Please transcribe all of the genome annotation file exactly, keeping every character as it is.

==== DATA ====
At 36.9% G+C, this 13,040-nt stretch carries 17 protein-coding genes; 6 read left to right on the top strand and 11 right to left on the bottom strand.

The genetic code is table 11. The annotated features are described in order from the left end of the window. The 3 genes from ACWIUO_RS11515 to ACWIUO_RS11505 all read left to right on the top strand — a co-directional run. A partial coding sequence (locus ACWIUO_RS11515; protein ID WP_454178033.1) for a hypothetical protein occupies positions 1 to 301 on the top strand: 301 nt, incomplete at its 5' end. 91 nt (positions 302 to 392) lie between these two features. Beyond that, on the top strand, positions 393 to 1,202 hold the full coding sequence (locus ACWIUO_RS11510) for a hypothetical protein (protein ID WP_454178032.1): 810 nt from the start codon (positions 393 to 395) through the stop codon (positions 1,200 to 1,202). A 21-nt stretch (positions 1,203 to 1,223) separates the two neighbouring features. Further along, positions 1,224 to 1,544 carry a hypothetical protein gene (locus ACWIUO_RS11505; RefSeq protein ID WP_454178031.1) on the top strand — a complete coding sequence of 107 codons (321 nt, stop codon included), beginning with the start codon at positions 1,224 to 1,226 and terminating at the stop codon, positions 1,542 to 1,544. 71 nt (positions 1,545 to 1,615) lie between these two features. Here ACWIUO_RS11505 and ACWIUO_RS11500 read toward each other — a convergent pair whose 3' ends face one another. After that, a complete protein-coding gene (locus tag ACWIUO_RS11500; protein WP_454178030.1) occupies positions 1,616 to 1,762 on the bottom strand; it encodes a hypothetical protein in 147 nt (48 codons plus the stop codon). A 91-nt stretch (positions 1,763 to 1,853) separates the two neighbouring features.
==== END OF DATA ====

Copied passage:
At 36.9% G+C, this 13,040-nt stretch carries 17 protein-coding genes; 6 read left to right on the top strand and 11 right to left on the bottom strand.

The genetic code is table 11. The annotated features are described in order from the left end of the window. The 3 genes from ACWIUO_RS11515 to ACWIUO_RS11505 all read left to right on the top strand — a co-directional run. A partial coding sequence (locus ACWIUO_RS11515; protein ID WP_454178033.1) for a hypothetical protein occupies positions 1 to 301 on the top strand: 301 nt, incomplete at its 5' end. 91 nt (positions 302 to 392) lie between these two features. Beyond that, on the top strand, positions 393 to 1,202 hold the full coding sequence (locus ACWIUO_RS11510) for a hypothetical protein (protein ID WP_454178032.1): 810 nt from the start codon (positions 393 to 395) through the stop codon (positions 1,200 to 1,202). A 21-nt stretch (positions 1,203 to 1,223) separates the two neighbouring features. Further along, positions 1,224 to 1,544 carry a hypothetical protein gene (locus ACWIUO_RS11505; RefSeq protein ID WP_454178031.1) on the top strand — a complete coding sequence of 107 codons (321 nt, stop codon included), beginning with the start codon at positions 1,224 to 1,226 and terminating at the stop codon, positions 1,542 to 1,544. 71 nt (positions 1,545 to 1,615) lie between these two features. Here ACWIUO_RS11505 and ACWIUO_RS11500 read toward each other — a convergent pair whose 3' ends face one another. After that, a complete protein-coding gene (locus tag ACWIUO_RS11500; protein WP_454178030.1) occupies positions 1,616 to 1,762 on the bottom strand; it encodes a hypothetical protein in 147 nt (48 codons plus the stop codon). A 91-nt stretch (positions 1,763 to 1,853) separates the two neighbouring features.